Run Node.js apps on Heroku

Getting Started on Heroku

The best way to get started on the Heroku polyglot platform is to follow their fantastic introduction. It’s also worth reading about their supported environments, deployment tasks and European deployment region.

To speed things a little bit up, I am providing a list of resources which I found useful when deploying my first Node.js web applications on Heroku.

Bootstrap Node.js environment

  1. Download the Heroku CLI (or Heroku Toolbelt)
  2. Run heroku --version to see if it works (I tested with v6.15.5)
  3. Run heroku login
  4. Run heroku whoami to see if you are logged in
  5. Run heroku create --region eu --buildpack heroku/nodejs to create a Node.js app on Heroku in a European data center (your app will get a URL like https://app-name-number.herokuapp.com/)
  6. Run heroku open -a app-name-number to see your application in a browser

Connect Git repository

By default web applications created on Heroku (with heroku create) come with their own Git repository. If you are starting completely from scratch, then you can follow these steps to push your own code to Heroku’s Git repository:

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git init
git remote add origin https://git.heroku.com/app-name-number.git
npm init -y
git add .
git commit -m "Initial commit"
git push -u origin master

If you now execute heroku open, you will see an “Application error” because you need to specify a way to start a Node.js process (most likely through npm start).

Note: Heroku will also run npm run build by default before running npm start.

Write Node.js application

When npm init -y was executed, a package.json file has been created. We will make some adjustments to that file and create a web application based on the Express web framework:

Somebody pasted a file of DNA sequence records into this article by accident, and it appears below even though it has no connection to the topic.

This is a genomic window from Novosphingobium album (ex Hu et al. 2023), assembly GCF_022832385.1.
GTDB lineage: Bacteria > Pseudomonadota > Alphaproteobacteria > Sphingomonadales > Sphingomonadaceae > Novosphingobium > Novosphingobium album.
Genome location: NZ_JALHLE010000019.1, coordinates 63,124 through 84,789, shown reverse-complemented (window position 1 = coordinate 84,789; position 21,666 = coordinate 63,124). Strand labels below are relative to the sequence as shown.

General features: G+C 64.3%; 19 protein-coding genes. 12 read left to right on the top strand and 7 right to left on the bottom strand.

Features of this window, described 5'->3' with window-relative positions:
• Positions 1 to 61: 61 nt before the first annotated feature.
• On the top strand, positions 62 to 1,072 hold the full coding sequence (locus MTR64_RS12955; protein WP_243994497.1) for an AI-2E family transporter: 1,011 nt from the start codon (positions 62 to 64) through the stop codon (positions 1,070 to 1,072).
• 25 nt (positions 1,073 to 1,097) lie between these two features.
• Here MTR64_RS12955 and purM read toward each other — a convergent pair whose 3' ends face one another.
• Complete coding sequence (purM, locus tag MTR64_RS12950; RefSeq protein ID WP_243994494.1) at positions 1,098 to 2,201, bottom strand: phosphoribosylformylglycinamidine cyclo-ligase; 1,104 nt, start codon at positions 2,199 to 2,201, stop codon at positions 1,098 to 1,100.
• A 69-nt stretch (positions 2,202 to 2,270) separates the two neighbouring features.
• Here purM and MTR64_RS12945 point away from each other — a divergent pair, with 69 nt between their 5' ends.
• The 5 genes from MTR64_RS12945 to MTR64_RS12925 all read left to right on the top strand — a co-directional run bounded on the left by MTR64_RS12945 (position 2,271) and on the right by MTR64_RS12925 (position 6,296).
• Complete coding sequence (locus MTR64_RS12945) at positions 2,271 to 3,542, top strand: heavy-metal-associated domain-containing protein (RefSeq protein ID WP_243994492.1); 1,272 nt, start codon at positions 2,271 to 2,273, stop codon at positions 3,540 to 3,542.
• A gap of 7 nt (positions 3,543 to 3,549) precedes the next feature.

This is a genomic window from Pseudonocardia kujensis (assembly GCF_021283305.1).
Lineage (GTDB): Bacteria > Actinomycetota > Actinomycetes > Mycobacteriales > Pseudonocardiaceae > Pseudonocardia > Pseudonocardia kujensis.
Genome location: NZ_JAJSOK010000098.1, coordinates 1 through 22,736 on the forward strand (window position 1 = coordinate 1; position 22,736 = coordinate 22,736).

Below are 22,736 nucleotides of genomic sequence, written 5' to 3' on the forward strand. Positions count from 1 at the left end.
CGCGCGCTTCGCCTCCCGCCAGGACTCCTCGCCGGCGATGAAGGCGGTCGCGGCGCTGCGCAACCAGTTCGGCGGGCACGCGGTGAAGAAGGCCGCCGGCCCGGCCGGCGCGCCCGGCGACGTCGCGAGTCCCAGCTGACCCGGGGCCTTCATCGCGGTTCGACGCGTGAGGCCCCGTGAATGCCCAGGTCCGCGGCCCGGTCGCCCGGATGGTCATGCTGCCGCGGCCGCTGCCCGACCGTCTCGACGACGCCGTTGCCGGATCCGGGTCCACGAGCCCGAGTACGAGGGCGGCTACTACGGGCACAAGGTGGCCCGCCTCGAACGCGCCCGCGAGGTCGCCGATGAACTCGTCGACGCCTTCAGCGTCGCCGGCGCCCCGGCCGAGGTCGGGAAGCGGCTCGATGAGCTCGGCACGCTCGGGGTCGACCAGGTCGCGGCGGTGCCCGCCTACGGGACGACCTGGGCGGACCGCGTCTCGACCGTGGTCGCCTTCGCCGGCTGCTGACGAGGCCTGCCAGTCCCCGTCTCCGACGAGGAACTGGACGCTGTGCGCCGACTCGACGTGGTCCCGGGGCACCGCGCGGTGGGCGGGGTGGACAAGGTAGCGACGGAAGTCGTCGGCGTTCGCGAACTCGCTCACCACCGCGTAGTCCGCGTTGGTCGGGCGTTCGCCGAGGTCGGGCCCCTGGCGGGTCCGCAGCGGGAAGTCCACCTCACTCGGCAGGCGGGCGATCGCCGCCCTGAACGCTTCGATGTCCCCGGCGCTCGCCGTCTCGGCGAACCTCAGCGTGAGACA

1. Run npm i --save-dev typescript
  2. Run npm i --save express @types/express
  3. Run npx tsc --init
  4. Modify source code to match the following files.

package.json

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{
"dependencies": {
"@types/express": "4.16.1",
"express": "4.16.4"
},
"devDependencies": {
"typescript": "3.3.3333"
},
"engines": {
"node": "11.x.x"
},
"license": "ISC",
"main": "dist/main.js",
"name": "my-app",
"repository": {
"type": "git",
"url": "https://git.heroku.com/app-name-number.git"
},
"scripts": {
"build": "tsc --build tsconfig.json",
"start": "node dist/main.js"
},
"version": "1.0.0"
}

src/main.ts

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import express from 'express';

const pkg = require('../package.json');
const app = express();

app.set('port', process.env.PORT || 3000);

app.all('*', (request, response) => {
response.send(`<b>${pkg.name} v${pkg.version}</b>`);
});

app.listen(app.get('port'), () => {
console.log(`Server is running on port "${app.get('port')}".`);
});

Deploy latest code changes:

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git add .
git commit -m "Show app version"
git push

Connect GitHub repository

To run deployments from your GitHub repository, you need to add Heroku’s Git repository to your cloned GitHub repository:

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# Add remote named "heroku"
git remote add heroku https://git.heroku.com/app-name-number.git

# Push to "master" branch on remote "heroku"
git push heroku master

You can also connect your Heroku application with code from GitHub by using Heroku’s GitHub Deployments from the app dashboard.

Get logs

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heroku logs --tail -a app-name-number

Run CLI apps